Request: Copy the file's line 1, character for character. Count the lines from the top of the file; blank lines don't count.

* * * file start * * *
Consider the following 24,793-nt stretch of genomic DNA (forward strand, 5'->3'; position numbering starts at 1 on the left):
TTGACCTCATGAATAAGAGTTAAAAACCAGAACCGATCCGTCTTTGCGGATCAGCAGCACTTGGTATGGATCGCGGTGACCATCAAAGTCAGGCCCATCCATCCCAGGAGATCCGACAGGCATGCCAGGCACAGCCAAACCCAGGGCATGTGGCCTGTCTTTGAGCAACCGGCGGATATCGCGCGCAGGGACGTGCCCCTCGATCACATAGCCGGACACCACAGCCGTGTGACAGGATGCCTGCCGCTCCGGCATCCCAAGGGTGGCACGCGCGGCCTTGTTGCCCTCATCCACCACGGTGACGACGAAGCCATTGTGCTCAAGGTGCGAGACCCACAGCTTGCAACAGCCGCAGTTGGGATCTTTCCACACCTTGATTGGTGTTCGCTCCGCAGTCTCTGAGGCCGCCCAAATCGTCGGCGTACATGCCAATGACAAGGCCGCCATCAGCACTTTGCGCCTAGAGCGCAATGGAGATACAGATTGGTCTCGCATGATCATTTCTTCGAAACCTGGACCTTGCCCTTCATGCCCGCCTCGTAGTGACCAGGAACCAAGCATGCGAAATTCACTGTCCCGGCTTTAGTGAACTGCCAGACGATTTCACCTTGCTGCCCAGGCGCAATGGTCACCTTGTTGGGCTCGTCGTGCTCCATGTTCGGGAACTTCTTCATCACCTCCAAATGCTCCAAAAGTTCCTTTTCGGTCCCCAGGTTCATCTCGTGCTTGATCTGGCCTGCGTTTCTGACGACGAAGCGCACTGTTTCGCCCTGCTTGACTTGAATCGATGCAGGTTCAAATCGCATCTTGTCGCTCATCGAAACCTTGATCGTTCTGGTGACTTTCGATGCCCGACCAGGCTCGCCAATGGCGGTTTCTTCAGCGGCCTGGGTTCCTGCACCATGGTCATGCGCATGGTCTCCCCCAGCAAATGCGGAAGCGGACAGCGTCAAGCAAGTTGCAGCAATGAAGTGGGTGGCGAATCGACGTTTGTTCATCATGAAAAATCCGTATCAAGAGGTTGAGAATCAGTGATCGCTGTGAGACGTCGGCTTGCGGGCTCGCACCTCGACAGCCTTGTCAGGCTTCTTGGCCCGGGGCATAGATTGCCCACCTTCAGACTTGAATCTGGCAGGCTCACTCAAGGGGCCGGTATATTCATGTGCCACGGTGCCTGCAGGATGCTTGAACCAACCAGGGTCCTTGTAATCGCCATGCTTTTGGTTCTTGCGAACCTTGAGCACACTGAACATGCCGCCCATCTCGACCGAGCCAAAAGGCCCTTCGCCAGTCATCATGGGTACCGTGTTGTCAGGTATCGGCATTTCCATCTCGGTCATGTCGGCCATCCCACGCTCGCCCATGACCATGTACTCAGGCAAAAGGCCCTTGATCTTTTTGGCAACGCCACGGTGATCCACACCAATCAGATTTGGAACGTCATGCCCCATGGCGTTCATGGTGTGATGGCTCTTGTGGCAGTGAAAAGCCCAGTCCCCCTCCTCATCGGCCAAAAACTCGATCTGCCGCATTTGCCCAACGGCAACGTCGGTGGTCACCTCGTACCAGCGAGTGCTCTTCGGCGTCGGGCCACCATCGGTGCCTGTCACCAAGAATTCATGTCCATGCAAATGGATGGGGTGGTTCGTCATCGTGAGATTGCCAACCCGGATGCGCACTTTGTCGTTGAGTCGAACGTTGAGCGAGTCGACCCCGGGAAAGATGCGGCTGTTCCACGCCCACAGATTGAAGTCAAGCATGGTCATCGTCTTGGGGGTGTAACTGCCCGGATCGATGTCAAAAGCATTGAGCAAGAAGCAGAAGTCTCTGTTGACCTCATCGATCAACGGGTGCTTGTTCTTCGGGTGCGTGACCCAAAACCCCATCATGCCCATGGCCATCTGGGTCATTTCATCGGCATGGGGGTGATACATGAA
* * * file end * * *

Consider the following 24,793-nt stretch of genomic DNA (forward strand, 5'->3'; position numbering starts at 1 on the left):